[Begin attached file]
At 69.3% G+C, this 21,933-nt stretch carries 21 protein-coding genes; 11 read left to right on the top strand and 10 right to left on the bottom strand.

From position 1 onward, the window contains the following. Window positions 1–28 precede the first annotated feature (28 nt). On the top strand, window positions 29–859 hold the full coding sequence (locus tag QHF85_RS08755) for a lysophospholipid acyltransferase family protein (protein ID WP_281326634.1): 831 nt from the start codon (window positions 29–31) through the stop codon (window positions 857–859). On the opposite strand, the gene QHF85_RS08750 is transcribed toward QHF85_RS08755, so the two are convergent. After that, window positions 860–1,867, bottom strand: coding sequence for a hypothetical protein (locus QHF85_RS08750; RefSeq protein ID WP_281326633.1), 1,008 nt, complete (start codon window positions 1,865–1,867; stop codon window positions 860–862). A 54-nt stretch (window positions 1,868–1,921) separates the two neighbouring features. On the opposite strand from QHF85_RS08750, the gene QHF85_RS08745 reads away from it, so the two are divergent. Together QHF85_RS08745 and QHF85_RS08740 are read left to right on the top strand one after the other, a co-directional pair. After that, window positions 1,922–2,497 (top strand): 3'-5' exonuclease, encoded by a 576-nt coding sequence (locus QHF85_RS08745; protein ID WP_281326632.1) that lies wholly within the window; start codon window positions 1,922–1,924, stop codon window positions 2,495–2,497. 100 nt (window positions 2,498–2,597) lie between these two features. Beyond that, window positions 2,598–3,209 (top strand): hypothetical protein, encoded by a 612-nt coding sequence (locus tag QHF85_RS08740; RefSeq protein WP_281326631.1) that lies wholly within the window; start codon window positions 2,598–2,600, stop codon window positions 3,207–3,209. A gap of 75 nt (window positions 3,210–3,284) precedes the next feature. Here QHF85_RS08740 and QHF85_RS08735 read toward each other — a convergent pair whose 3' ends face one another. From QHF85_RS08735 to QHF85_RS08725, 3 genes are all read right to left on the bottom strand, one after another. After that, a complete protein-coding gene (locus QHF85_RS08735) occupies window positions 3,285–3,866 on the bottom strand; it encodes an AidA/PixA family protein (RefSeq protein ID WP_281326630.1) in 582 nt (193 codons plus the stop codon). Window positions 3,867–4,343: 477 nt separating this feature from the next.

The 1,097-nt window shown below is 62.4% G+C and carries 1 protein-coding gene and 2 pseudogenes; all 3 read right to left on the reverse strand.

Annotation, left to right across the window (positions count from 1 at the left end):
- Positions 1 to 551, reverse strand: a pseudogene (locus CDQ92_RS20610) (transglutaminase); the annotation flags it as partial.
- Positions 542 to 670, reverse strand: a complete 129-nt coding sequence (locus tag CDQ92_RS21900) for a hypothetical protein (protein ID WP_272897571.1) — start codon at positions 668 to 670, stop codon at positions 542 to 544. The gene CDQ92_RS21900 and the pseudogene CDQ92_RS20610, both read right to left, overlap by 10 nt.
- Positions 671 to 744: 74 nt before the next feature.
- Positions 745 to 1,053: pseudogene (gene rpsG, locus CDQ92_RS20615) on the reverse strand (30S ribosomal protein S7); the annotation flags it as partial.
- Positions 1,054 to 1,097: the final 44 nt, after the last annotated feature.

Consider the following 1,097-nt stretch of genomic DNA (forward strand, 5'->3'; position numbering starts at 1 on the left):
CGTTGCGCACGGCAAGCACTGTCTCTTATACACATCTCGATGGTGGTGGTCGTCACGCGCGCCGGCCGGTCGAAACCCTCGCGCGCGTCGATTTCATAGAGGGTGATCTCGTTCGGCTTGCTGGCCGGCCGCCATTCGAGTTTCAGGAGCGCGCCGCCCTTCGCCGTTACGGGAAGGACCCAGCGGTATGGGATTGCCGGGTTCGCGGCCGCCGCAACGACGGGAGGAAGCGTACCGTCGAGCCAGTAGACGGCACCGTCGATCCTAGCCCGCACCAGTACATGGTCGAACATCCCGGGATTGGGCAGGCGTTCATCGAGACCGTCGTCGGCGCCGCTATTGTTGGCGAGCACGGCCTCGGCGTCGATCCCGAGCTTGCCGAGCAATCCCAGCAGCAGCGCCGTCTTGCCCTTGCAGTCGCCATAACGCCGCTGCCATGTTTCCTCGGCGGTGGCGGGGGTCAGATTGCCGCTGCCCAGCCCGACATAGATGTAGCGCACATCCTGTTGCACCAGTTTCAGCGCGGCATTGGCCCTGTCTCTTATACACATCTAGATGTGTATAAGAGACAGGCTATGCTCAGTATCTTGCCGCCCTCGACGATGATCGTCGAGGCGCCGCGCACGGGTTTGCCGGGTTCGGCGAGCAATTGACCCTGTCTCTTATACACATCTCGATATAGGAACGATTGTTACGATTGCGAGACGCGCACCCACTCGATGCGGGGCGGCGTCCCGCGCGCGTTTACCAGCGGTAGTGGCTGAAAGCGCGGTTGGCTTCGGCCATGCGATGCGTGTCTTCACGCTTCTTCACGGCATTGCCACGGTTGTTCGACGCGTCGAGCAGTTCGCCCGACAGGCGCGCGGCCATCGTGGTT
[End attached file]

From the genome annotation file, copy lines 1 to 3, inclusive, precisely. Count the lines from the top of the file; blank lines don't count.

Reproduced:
At 69.3% G+C, this 21,933-nt stretch carries 21 protein-coding genes; 11 read left to right on the top strand and 10 right to left on the bottom strand.

From position 1 onward, the window contains the following. Window positions 1–28 precede the first annotated feature (28 nt). On the top strand, window positions 29–859 hold the full coding sequence (locus tag QHF85_RS08755) for a lysophospholipid acyltransferase family protein (protein ID WP_281326634.1): 831 nt from the start codon (window positions 29–31) through the stop codon (window positions 857–859). On the opposite strand, the gene QHF85_RS08750 is transcribed toward QHF85_RS08755, so the two are convergent. After that, window positions 860–1,867, bottom strand: coding sequence for a hypothetical protein (locus QHF85_RS08750; RefSeq protein ID WP_281326633.1), 1,008 nt, complete (start codon window positions 1,865–1,867; stop codon window positions 860–862). A 54-nt stretch (window positions 1,868–1,921) separates the two neighbouring features. On the opposite strand from QHF85_RS08750, the gene QHF85_RS08745 reads away from it, so the two are divergent. Together QHF85_RS08745 and QHF85_RS08740 are read left to right on the top strand one after the other, a co-directional pair. After that, window positions 1,922–2,497 (top strand): 3'-5' exonuclease, encoded by a 576-nt coding sequence (locus QHF85_RS08745; protein ID WP_281326632.1) that lies wholly within the window; start codon window positions 1,922–1,924, stop codon window positions 2,495–2,497. 100 nt (window positions 2,498–2,597) lie between these two features. Beyond that, window positions 2,598–3,209 (top strand): hypothetical protein, encoded by a 612-nt coding sequence (locus tag QHF85_RS08740; RefSeq protein WP_281326631.1) that lies wholly within the window; start codon window positions 2,598–2,600, stop codon window positions 3,207–3,209. A gap of 75 nt (window positions 3,210–3,284) precedes the next feature. Here QHF85_RS08740 and QHF85_RS08735 read toward each other — a convergent pair whose 3' ends face one another. From QHF85_RS08735 to QHF85_RS08725, 3 genes are all read right to left on the bottom strand, one after another. After that, a complete protein-coding gene (locus QHF85_RS08735) occupies window positions 3,285–3,866 on the bottom strand; it encodes an AidA/PixA family protein (RefSeq protein ID WP_281326630.1) in 582 nt (193 codons plus the stop codon). Window positions 3,867–4,343: 477 nt separating this feature from the next.

The 1,097-nt window shown below is 62.4% G+C and carries 1 protein-coding gene and 2 pseudogenes; all 3 read right to left on the reverse strand.